Boost logo

Boost :

From: Bill Wade (bill.wade_at_[hidden])
Date: 2000-09-07 09:53:20

> From: Levente Farkas [mailto:lfarkas_at_[hidden]]

> William Kempf wrote:
> > This is in the e-groups archive, as we've discussed it from the
> > beginning. Simply put, lock/unlock methods are dangerous to use,
> > especially with exceptions. If an "auto lock" class will do the same
> > thing more safely, and with the same performance, then we're better
> > off not exposing the lock/unlock functions at all.
> I didn't read the archive, but this is not true. it's one of the biggest
> problem in java thread (and that was one of the main reason that in this
> year on javaone at least 3 main session about "a new concurent library for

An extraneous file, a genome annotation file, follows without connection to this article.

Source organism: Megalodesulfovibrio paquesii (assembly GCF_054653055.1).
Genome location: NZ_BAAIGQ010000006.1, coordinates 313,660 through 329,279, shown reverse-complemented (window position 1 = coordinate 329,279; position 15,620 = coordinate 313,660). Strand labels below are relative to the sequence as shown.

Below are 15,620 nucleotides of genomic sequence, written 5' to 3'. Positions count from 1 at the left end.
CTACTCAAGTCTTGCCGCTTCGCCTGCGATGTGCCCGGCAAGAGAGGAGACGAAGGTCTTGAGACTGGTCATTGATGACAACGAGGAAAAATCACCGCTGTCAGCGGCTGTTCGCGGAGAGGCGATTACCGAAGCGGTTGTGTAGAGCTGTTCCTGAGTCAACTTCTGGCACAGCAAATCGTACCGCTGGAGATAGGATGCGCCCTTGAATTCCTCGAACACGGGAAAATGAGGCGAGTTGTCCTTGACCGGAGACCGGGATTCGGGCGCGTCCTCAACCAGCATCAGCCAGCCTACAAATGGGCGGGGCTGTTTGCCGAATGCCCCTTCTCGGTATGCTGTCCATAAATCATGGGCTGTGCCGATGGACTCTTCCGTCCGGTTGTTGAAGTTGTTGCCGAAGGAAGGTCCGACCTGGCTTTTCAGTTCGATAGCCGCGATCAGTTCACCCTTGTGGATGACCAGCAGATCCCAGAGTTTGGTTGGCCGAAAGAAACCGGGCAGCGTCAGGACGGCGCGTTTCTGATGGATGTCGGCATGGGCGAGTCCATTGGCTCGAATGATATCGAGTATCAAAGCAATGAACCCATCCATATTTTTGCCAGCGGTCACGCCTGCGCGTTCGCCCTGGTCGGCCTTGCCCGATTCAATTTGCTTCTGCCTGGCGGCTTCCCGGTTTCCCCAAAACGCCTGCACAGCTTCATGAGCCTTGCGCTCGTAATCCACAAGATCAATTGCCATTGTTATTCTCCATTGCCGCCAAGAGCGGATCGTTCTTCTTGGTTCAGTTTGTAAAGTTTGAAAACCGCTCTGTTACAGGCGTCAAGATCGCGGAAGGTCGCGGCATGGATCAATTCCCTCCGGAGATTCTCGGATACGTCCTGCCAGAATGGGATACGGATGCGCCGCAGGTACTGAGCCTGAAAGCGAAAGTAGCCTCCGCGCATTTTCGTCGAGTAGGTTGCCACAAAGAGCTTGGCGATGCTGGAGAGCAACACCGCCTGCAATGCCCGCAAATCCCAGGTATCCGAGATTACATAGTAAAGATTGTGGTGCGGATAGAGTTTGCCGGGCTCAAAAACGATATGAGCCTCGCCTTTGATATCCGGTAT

> java"), the syncronyzed keyword have to be around a block, auto-lock can't
> always do the same thing, ie. you can't do the following:
> Mutex m1, m2;
> m1.lock();
> <may be some code>
> m2.lock();
> <may be some code>
> m1.unlock();
> <may be some code>
> m2.unlock();
> in the current setup a we loose a BIG functionality!!!

Java synchronized looses the functionality, but an AutoMutex may be more

For instance, auto_ptr can take ownership at times other than creation
(reset()) and release() ownership at times other than destruction. The safe
guarantee it makes is that if it has ownership when destroyed, it deletes
the object.

Mutex m1,m2;

  AutoMutex a1(m1); // Implicit call to m1.lock()
  AutoMutex a2(m2, DO_NOT_LOCK_NOW);
  < code1 >
  < code 2 >
  < code 3 >
  // Implicit call to m2.unlock()

The difference is that if an exception (or other early exit from the block)
occurs any current locks are released. Note that it may take a good
optimizing compiler (and inlined AutoMutex members) to get exactly the same
performance from AutoMutex, but at worst the cost is small (the AutoMutex
might need to hold a pointer to the Mutex and a counter or bool showing the
current lock status).

Boost list run by bdawes at, gregod at, cpdaniel at, john at